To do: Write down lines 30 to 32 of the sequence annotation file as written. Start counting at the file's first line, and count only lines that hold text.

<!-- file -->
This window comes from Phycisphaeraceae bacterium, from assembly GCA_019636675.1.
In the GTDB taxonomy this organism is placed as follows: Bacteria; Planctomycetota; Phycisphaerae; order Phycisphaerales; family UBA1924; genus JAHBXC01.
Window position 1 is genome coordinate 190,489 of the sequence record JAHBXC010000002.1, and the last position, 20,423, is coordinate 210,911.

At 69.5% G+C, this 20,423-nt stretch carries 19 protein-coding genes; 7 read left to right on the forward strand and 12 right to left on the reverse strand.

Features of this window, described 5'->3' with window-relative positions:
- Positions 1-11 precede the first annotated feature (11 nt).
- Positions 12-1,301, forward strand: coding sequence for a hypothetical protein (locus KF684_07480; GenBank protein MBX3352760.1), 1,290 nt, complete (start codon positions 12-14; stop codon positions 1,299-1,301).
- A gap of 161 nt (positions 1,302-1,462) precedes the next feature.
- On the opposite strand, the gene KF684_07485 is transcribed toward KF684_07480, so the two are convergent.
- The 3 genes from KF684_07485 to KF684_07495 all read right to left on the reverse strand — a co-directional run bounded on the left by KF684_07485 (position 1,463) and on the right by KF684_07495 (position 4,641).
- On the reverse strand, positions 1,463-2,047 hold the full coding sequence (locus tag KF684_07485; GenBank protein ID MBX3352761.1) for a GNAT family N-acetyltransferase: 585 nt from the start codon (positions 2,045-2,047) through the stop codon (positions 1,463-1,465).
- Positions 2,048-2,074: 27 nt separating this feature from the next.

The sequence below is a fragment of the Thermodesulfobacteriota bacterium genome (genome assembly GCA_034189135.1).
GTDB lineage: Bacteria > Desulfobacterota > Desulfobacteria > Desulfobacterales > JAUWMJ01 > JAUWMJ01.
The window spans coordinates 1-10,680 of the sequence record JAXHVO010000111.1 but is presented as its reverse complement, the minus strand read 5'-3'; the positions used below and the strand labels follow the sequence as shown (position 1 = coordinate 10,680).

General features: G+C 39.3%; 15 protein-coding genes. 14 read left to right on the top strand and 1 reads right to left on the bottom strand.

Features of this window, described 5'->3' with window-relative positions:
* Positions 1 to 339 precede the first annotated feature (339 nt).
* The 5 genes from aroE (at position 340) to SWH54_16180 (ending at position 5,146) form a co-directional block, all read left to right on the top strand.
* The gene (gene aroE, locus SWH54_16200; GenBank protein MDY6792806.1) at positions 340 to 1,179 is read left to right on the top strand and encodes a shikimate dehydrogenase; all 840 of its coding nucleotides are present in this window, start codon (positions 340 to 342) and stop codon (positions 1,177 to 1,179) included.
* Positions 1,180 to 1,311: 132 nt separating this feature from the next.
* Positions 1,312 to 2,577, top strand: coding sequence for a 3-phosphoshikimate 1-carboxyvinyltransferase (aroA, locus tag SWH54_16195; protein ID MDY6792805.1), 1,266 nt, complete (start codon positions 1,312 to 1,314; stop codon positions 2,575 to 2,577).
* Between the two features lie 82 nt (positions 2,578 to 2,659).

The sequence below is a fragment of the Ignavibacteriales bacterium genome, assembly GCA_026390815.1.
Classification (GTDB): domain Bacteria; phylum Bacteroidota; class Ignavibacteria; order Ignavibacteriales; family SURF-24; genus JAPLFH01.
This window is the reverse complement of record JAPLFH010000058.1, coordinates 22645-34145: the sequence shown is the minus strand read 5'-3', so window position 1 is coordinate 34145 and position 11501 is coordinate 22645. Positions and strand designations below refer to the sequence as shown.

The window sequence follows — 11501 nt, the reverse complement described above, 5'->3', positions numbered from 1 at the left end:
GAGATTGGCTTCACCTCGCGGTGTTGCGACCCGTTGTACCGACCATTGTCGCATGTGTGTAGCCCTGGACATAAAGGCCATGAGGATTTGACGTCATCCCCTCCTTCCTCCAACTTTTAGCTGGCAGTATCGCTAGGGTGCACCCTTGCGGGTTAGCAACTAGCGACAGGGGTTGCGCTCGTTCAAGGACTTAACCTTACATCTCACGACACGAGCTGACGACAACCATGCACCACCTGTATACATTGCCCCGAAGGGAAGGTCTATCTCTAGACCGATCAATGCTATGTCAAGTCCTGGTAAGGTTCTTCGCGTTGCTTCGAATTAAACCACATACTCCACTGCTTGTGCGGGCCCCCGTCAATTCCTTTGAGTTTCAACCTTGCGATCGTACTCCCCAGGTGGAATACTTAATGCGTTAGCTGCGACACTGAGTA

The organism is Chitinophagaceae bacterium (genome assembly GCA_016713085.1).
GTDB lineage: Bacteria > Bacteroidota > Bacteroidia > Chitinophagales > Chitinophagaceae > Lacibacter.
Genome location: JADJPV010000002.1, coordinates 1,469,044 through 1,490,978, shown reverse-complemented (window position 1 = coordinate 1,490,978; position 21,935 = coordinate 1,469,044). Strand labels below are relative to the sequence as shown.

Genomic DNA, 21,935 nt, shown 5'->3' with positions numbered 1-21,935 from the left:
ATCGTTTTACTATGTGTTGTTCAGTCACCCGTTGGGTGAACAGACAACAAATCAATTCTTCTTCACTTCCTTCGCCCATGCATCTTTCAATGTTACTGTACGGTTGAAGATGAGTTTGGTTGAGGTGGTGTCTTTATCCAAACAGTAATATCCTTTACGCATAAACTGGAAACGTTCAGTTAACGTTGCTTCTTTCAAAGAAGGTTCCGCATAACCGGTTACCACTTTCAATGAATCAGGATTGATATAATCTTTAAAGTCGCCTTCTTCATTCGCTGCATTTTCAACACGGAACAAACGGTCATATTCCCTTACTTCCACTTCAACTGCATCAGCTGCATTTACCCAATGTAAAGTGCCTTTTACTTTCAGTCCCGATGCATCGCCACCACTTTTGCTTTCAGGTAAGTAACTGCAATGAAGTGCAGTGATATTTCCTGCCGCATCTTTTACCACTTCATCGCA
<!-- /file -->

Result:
GTDB lineage: Bacteria > Bacteroidota > Bacteroidia > Chitinophagales > Chitinophagaceae > Lacibacter.
Genome location: JADJPV010000002.1, coordinates 1,469,044 through 1,490,978, shown reverse-complemented (window position 1 = coordinate 1,490,978; position 21,935 = coordinate 1,469,044). Strand labels below are relative to the sequence as shown.

Genomic DNA, 21,935 nt, shown 5'->3' with positions numbered 1-21,935 from the left: